Halogen Headlights


#1

I just recently bought a car which doesnt have halogen headlights. My question is there a bulb I can buy without having to rewire the lighting and is there a halogen fog light somewhere?


#2

You need to tell us what the car is, year, model etc.


#3

its a 08 Dodge Avenger


#4

Halogen lamps have been the standard for years. What makes you think yours are not Halogen? There is little else they could be…


#5

I think you’re getting halogen headlights confused with high intensity discharge lights. Halogen, also called quartz halogen, are conventional tungsten filaments encapsulated in a fused quartz bulb filled with a halogen gas. The halogen gas allows the filament to burn hotter without burningout, thus getting more light out. The quartz bulb will withstand the higher temperatures.

High intensity discharge lamps, called HIDs, actually get the light from an electrical discharge between two electrodes. While HIDs provide more intense light, they also tend to blind oncoming drivers.

In my opinion, if you need more light, then either your headlights are incorrectly aimed or you’re simply driving too fast. Halogen lamps properly aligned provide plenty of light for all but off road driving.


#6

well not necessarilly. The hallogens on my 93 MR2 suck. And that’s putting it nicely.

If you need more light, go get yourself a set of Piaa 1100X driving lights. BRIGHT, legal, and um. BRIGHT.


#7

While HIDs provide more intense light, they also tend to blind oncoming drivers.

I HATE THEM I HATE THEM I HATE THEM! If I ran the circus, I’d immediately outlaw all HIDs and “aftermarket look-alike bright blue bulbs”, with summary execution for using them. There’s no excuse in blinding oncoming drivers just so you can drive a bit faster at night! By the way, if your headlights were not originally designed for HIDs, it’s guaranteed that aftermarket bright blue bulbs will be mis-aimed and poorly focused.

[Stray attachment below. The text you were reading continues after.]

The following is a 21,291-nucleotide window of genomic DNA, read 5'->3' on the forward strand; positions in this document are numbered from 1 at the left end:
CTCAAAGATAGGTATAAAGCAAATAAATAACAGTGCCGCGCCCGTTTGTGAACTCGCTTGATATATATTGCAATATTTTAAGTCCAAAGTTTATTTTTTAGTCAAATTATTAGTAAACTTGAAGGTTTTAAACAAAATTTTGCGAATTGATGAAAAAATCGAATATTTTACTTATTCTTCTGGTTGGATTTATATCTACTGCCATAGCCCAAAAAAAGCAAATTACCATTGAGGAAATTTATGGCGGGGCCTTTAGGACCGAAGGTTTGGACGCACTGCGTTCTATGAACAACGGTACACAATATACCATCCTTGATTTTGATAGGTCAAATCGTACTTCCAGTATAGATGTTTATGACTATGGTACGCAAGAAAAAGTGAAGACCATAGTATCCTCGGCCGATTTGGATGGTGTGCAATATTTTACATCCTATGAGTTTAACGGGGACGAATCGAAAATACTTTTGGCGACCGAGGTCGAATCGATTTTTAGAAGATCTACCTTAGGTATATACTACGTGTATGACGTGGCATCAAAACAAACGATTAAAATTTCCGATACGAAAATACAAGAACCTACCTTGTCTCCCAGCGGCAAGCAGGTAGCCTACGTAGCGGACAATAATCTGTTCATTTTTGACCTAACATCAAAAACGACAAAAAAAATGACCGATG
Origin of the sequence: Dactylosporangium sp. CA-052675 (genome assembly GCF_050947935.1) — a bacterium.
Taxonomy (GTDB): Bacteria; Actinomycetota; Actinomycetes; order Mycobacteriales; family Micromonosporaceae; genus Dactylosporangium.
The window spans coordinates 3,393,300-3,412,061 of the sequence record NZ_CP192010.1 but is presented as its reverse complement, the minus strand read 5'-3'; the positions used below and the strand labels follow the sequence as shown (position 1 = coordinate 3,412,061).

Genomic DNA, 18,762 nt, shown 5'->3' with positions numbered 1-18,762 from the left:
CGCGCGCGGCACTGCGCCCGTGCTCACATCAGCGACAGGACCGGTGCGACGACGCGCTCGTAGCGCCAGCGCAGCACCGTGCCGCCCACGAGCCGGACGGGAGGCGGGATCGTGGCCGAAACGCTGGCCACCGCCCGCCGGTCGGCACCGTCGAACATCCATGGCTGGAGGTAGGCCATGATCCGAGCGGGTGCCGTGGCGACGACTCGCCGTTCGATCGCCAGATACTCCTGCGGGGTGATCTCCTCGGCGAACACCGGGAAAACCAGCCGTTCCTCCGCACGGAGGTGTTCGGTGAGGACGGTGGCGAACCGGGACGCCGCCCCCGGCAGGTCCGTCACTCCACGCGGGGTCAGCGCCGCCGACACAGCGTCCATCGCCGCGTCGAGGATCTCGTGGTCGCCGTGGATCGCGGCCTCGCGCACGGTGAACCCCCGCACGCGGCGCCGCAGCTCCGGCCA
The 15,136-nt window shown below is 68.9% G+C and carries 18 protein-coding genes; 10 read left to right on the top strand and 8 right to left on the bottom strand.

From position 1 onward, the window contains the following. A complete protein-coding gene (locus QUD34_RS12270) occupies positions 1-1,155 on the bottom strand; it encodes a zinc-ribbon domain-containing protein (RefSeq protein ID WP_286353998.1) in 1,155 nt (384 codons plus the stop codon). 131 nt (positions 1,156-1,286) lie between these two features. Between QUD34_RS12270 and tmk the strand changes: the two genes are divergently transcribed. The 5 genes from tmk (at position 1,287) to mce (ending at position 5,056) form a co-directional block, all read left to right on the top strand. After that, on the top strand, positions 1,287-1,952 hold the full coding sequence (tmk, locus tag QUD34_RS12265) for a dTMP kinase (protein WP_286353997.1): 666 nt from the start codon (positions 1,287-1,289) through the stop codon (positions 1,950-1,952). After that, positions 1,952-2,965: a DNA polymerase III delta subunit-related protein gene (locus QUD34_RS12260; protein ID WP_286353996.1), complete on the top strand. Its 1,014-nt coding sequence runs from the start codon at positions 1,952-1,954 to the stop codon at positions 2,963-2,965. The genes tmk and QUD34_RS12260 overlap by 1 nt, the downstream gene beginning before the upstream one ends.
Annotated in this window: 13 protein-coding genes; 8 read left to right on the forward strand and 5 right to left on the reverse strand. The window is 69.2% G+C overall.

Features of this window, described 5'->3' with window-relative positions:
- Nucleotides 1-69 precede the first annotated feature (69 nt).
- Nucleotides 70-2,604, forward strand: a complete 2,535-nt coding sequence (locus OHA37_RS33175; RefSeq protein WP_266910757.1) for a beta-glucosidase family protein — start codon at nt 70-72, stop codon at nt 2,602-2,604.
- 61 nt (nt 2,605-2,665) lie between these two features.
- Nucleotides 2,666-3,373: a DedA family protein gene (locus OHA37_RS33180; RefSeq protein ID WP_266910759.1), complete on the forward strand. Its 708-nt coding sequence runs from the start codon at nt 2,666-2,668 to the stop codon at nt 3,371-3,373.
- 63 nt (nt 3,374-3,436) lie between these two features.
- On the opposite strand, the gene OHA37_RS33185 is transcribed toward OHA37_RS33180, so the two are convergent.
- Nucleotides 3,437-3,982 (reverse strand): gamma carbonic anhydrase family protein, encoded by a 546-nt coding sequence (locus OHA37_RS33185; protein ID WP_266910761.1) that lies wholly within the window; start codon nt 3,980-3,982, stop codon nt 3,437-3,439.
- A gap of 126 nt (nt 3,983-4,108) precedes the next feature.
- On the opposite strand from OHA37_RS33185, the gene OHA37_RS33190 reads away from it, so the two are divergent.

HIDs are too blue and too intense for fog. You’ll notice that fog lights tend to be amber.


#8

The comparison was to the old “sealed beam” lights we had in the '60s, before quartz halogen. they were pretty dim by comparison.


#9

I agree, I took a look at the Dodge website and don’t see an option for headlamps. This usually means that there is no HID lamp option for this vehicle, and halogen lamps are your only choice. But, to be sure, your owner’s manual will list the bulb type for replacement. You can check this to see the type lamps you actually have.

If you are looking for an HID replacement for an existing halogen setup, you’re out of luck. The housings are not designed for HID, and there is no legal way to change the system. Aftermarket kits result in poor light patterns and can be dangerous to oncoming vehicles.


#10

Sometimes rewiring the headlights with a second set of relays and more robust wires improves the brightness considerably. You need no other equipment.


#11

The old sealed-beam Halogens, like the 6014-H outperformed most of todays cheap plastic bucket styling exercises being passed off as headlights. That’s why large trucks STILL use them…GLASS lens NEVER turn yellow and diminish light output.


#12

As others have pointed out, your car has Halogen headlights, as do all other cars unless they have HID headlights, which are completely different. Switching to HID lights will be very expensive, if not impossible.

I’ve had very good luck with Sylvania XtraVision halogen bulbs. They are NOT tinted blue or any other color, but provide a bit more light than standard halogen replacement bulbs.

I’ve tried many brands and types or replacement bulbs, and the XtraVision bulbs work better than anything else for me.